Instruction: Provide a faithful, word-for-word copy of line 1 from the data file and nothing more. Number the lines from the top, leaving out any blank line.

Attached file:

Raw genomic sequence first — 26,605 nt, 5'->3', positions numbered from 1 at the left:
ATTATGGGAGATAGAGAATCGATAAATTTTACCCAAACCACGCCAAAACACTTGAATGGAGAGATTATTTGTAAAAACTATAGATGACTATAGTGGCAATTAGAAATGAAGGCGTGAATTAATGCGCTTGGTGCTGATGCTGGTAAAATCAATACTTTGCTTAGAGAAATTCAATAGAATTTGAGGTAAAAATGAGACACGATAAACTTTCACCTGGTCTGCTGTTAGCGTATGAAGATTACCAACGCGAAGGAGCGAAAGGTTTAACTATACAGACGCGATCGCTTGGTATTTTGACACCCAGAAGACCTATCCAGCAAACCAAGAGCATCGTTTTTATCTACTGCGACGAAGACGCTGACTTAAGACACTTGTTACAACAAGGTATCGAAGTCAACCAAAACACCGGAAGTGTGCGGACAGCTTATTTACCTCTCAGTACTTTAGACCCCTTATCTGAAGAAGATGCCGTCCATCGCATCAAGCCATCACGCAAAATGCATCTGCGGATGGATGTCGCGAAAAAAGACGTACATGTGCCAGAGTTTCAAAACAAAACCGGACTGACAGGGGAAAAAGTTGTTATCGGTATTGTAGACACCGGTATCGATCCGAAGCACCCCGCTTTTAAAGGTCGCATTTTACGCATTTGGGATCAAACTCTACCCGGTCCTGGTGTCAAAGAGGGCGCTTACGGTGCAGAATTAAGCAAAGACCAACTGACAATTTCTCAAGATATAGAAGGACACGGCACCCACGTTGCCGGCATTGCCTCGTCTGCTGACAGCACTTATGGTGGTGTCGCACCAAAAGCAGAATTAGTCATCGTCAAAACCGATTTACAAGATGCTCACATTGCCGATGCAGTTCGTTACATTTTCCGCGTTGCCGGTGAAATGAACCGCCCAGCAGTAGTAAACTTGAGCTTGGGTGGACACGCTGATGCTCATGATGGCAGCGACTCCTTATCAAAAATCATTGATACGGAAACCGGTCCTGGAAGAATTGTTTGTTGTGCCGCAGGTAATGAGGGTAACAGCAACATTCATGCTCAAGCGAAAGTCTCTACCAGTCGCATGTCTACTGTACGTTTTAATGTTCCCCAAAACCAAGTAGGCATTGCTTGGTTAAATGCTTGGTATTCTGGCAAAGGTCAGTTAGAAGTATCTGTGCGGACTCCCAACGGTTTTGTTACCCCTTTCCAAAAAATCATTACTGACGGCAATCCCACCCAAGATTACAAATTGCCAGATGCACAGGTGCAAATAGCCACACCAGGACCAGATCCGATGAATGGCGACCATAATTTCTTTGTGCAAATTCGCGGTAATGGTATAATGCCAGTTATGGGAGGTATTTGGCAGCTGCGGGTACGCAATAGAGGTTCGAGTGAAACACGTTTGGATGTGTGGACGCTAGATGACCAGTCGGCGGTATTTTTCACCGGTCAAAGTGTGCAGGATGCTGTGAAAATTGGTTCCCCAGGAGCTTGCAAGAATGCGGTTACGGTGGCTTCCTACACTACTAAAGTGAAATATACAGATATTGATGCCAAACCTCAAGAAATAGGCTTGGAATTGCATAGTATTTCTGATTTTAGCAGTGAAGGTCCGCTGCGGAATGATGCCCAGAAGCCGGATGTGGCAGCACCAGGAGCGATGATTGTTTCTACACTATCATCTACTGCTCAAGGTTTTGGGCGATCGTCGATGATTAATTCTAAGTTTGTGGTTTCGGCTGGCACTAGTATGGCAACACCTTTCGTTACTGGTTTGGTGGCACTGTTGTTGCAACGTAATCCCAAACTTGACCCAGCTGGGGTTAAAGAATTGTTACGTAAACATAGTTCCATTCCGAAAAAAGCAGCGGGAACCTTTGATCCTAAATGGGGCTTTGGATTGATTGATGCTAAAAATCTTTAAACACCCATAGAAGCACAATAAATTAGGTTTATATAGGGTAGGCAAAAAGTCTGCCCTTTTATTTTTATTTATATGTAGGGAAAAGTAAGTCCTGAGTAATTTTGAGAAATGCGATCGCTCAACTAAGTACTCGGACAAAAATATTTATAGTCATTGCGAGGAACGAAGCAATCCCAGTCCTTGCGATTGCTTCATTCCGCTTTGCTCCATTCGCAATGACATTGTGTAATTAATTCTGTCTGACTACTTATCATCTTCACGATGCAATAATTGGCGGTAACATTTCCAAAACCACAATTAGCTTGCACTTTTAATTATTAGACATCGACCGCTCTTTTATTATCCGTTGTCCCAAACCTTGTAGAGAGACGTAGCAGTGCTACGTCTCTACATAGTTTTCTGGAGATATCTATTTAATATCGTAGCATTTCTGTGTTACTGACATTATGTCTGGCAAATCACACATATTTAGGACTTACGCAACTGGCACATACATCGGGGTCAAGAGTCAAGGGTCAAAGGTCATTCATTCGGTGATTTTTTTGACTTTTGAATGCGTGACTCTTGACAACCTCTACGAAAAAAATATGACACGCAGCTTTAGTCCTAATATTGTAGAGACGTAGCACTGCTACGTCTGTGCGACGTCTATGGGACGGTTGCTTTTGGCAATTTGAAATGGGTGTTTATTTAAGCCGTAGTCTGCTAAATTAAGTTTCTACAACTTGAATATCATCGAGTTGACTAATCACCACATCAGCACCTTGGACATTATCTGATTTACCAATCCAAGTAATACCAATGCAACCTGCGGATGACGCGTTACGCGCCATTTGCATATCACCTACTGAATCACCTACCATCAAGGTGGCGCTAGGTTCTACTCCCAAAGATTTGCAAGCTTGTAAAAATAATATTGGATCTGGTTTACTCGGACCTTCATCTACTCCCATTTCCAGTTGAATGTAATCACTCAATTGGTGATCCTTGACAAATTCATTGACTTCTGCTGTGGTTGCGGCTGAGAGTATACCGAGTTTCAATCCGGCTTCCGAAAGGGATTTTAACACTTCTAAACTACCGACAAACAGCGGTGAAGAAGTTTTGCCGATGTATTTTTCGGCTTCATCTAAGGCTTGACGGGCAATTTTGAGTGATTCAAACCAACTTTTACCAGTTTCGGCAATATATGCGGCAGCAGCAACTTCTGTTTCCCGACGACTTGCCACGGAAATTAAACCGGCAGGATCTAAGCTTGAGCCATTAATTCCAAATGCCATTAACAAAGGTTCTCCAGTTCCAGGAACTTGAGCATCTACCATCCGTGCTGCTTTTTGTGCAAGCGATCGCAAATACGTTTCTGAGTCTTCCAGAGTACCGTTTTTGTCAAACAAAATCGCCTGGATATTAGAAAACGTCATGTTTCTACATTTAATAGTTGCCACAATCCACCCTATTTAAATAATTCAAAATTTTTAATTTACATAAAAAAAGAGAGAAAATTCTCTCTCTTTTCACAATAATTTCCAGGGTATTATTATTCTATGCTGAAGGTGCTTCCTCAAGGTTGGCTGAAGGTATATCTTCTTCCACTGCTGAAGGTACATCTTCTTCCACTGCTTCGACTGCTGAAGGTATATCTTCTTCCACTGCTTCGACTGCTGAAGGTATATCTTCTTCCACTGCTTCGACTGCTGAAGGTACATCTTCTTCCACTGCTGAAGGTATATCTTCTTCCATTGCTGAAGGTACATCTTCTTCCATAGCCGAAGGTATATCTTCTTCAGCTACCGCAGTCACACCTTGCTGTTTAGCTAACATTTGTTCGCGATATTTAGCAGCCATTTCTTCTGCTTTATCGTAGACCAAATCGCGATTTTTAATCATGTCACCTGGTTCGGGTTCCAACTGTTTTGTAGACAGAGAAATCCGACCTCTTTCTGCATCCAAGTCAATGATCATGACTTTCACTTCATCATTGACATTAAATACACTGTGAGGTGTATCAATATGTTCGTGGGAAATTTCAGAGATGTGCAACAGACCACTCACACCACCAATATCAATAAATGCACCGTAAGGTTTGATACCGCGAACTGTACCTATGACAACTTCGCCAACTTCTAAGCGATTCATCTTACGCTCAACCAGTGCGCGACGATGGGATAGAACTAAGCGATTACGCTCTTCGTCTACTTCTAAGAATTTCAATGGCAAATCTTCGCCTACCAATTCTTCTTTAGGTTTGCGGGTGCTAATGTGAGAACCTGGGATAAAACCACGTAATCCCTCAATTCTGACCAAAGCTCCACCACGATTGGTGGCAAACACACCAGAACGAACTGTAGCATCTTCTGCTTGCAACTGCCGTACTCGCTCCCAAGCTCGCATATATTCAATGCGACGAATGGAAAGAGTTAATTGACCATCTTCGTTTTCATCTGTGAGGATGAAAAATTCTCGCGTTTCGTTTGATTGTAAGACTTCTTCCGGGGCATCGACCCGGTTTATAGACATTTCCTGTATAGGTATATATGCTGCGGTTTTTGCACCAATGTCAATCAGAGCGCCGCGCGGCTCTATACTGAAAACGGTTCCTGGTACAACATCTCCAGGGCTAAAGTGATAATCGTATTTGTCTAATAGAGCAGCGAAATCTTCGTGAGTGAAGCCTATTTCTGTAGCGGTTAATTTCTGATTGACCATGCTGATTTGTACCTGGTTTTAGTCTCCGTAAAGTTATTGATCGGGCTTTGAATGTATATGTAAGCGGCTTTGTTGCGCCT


Raw genomic sequence first — 26,605 nt, 5'->3', positions numbered from 1 at the left: